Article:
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How insurance calculate risk.

"Insuring you get the best deal"

How do insurance companies work out their premiums and why do the results vary so much?

Firstly looking at the history of insurance we see that groups of ship owners got together. The problem they faced was bankruptcy if their cargo was lost or their ship was sunk.

They devised a way of sharing the risk between them by all agreeing to pay a proportion of the loss each. If you had 100 ship owners and the average loss was say £10,000 over 1 year they would each pay £100 into the fund to cover the loss. It was better to guarantee to lose £100 than to risk losing £10,000.

Insurance is a way to spread the risk and costs associated with an accident.

Today insurance is a little more complex but the basic principle of sharing the risk is still there. The people behind the scenes who calculate risks are called underwriters and it is there job to determine who are most likely to claim

Each insurer will look at their own statistics of losses to calculate future risk. They will take into account, age, experience, and use of the vehicle. They will also look at your area and see what the accident, theft rate is and what the repair costs are.

An insurer will then profile their ideal risk, the driver offering them the most profit and calculate a rate to take of each of these drivers. Many insurers will deter what they perceive to be bad risks with high premiums.

Another factor is the amount paid out by and insurer. If an insurer can get away with cheap repairs and lower vehicle valuations they will be able to offer lower premiums. This is a big factor when choosing insurance and the adage of “you get what you pay for” rings true.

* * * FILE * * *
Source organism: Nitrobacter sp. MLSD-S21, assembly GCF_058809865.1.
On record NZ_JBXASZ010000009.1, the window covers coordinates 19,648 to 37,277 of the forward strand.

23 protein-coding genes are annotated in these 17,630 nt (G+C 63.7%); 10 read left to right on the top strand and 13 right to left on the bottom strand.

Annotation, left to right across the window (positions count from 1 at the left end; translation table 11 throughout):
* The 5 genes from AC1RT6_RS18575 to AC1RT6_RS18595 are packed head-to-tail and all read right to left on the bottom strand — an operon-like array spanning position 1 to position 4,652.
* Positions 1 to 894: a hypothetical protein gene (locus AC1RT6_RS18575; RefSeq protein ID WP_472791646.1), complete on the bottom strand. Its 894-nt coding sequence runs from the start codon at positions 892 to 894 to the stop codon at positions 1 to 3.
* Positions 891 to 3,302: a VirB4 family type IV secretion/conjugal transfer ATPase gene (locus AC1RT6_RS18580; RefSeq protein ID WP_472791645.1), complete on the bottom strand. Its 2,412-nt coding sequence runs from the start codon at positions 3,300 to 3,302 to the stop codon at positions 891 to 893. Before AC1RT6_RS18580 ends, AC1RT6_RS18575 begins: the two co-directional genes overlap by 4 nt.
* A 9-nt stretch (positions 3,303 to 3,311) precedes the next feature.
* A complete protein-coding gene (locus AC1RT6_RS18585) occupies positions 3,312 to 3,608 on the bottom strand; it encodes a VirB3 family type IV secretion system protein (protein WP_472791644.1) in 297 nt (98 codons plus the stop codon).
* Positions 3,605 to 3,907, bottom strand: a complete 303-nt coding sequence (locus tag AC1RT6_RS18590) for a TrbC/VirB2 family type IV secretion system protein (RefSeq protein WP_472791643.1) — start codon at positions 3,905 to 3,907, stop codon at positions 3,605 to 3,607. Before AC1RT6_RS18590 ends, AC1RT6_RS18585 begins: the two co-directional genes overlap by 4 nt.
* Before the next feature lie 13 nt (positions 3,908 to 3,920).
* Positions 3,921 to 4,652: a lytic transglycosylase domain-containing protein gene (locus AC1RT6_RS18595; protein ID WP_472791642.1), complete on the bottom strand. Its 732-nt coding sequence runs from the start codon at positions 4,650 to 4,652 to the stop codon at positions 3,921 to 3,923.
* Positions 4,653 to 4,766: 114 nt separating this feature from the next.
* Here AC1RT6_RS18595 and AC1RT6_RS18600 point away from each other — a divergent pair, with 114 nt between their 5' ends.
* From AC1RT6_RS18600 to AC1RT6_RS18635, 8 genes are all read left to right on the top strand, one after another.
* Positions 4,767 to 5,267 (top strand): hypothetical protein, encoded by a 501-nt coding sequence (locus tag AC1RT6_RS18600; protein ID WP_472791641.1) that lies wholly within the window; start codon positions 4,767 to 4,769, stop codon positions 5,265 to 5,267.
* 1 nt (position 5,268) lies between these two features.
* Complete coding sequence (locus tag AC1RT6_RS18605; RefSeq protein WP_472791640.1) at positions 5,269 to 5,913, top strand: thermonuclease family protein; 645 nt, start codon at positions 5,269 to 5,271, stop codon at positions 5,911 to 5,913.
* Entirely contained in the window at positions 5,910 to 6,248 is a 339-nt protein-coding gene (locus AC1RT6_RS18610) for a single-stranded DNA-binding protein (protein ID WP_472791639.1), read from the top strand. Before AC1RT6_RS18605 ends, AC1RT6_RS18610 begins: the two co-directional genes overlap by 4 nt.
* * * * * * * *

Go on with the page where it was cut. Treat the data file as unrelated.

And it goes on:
TorqueCars advise its members to get a variety of quotations from different insurers. Make sure you include a broker, a direct insurer and look at a price comparison site to see what is on offer. If you have special insurance requirements such as business use or a modified car you will need specialist insurer and a broker is probably the best place to go.

Brokers typically take a commission (10-20%) but as they generally issue the policy documents from their office on the insurers behalf this compares favourable with a direct insurers administrative costs. You will also get the help of the broker should you make a claim. This can increase the insurers costs as they have to pay out more and this is why insurers will prefer you to go direct to them. 

A good broker is usually able to negotiate preferential rates from an insurer and is able to put leverage on the insurer to provide a good service.

To get cheaper insurance you have to make yourself an appealing “risk”. Agree to pay a higher proportion of your claim. Fit an alarm, take advanced driving lessons, limit your mileage or vehicle use.

Then you need to find the insurer that has the best experience with your driver group. Remember cheaper is not always better, if you make a claim you may regret cutting corners. Look at the range of quotes and avoid the stupidly expensive or cheap.

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